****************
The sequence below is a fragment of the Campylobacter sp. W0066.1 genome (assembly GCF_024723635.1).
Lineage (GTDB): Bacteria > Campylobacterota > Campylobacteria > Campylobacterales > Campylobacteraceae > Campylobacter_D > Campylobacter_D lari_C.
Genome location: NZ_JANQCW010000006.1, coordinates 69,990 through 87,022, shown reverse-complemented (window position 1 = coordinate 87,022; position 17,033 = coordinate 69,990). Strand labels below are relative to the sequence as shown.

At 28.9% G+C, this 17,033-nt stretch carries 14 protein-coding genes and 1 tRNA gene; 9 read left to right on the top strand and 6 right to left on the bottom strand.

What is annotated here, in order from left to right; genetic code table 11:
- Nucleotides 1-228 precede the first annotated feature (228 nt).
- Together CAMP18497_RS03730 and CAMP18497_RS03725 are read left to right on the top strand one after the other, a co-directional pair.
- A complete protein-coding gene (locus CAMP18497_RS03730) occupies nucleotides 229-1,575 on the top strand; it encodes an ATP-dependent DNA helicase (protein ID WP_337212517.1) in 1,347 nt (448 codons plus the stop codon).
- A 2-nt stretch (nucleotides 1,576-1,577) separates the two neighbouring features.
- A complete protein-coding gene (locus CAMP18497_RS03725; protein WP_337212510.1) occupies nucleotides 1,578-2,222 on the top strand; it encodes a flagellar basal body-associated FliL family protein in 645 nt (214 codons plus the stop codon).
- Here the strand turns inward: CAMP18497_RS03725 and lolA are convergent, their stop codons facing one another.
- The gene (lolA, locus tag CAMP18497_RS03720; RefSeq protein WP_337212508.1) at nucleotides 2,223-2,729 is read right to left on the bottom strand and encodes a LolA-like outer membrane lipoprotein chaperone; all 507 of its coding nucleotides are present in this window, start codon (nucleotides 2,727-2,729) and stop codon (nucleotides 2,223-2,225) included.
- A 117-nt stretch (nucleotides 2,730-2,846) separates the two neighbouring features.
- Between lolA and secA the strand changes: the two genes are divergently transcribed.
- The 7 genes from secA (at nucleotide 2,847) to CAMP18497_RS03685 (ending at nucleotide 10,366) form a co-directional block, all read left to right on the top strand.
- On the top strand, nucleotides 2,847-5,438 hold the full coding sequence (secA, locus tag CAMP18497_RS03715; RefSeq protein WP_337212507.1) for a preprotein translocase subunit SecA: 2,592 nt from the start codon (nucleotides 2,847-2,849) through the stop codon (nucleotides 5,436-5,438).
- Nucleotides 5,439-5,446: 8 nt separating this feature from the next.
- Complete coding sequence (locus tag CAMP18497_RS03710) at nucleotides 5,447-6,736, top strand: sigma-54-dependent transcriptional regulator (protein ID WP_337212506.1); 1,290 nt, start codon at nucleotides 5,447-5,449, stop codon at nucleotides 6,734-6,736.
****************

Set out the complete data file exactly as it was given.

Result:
The sequence below is a fragment of the Campylobacter sp. W0066.1 genome (assembly GCF_024723635.1).
Lineage (GTDB): Bacteria > Campylobacterota > Campylobacteria > Campylobacterales > Campylobacteraceae > Campylobacter_D > Campylobacter_D lari_C.
Genome location: NZ_JANQCW010000006.1, coordinates 69,990 through 87,022, shown reverse-complemented (window position 1 = coordinate 87,022; position 17,033 = coordinate 69,990). Strand labels below are relative to the sequence as shown.

At 28.9% G+C, this 17,033-nt stretch carries 14 protein-coding genes and 1 tRNA gene; 9 read left to right on the top strand and 6 right to left on the bottom strand.

What is annotated here, in order from left to right; genetic code table 11:
- Nucleotides 1-228 precede the first annotated feature (228 nt).
- Together CAMP18497_RS03730 and CAMP18497_RS03725 are read left to right on the top strand one after the other, a co-directional pair.
- A complete protein-coding gene (locus CAMP18497_RS03730) occupies nucleotides 229-1,575 on the top strand; it encodes an ATP-dependent DNA helicase (protein ID WP_337212517.1) in 1,347 nt (448 codons plus the stop codon).
- A 2-nt stretch (nucleotides 1,576-1,577) separates the two neighbouring features.
- A complete protein-coding gene (locus CAMP18497_RS03725; protein WP_337212510.1) occupies nucleotides 1,578-2,222 on the top strand; it encodes a flagellar basal body-associated FliL family protein in 645 nt (214 codons plus the stop codon).
- Here the strand turns inward: CAMP18497_RS03725 and lolA are convergent, their stop codons facing one another.
- The gene (lolA, locus tag CAMP18497_RS03720; RefSeq protein WP_337212508.1) at nucleotides 2,223-2,729 is read right to left on the bottom strand and encodes a LolA-like outer membrane lipoprotein chaperone; all 507 of its coding nucleotides are present in this window, start codon (nucleotides 2,727-2,729) and stop codon (nucleotides 2,223-2,225) included.
- A 117-nt stretch (nucleotides 2,730-2,846) separates the two neighbouring features.
- Between lolA and secA the strand changes: the two genes are divergently transcribed.
- The 7 genes from secA (at nucleotide 2,847) to CAMP18497_RS03685 (ending at nucleotide 10,366) form a co-directional block, all read left to right on the top strand.
- On the top strand, nucleotides 2,847-5,438 hold the full coding sequence (secA, locus tag CAMP18497_RS03715; RefSeq protein WP_337212507.1) for a preprotein translocase subunit SecA: 2,592 nt from the start codon (nucleotides 2,847-2,849) through the stop codon (nucleotides 5,436-5,438).
- Nucleotides 5,439-5,446: 8 nt separating this feature from the next.
- Complete coding sequence (locus tag CAMP18497_RS03710) at nucleotides 5,447-6,736, top strand: sigma-54-dependent transcriptional regulator (protein ID WP_337212506.1); 1,290 nt, start codon at nucleotides 5,447-5,449, stop codon at nucleotides 6,734-6,736.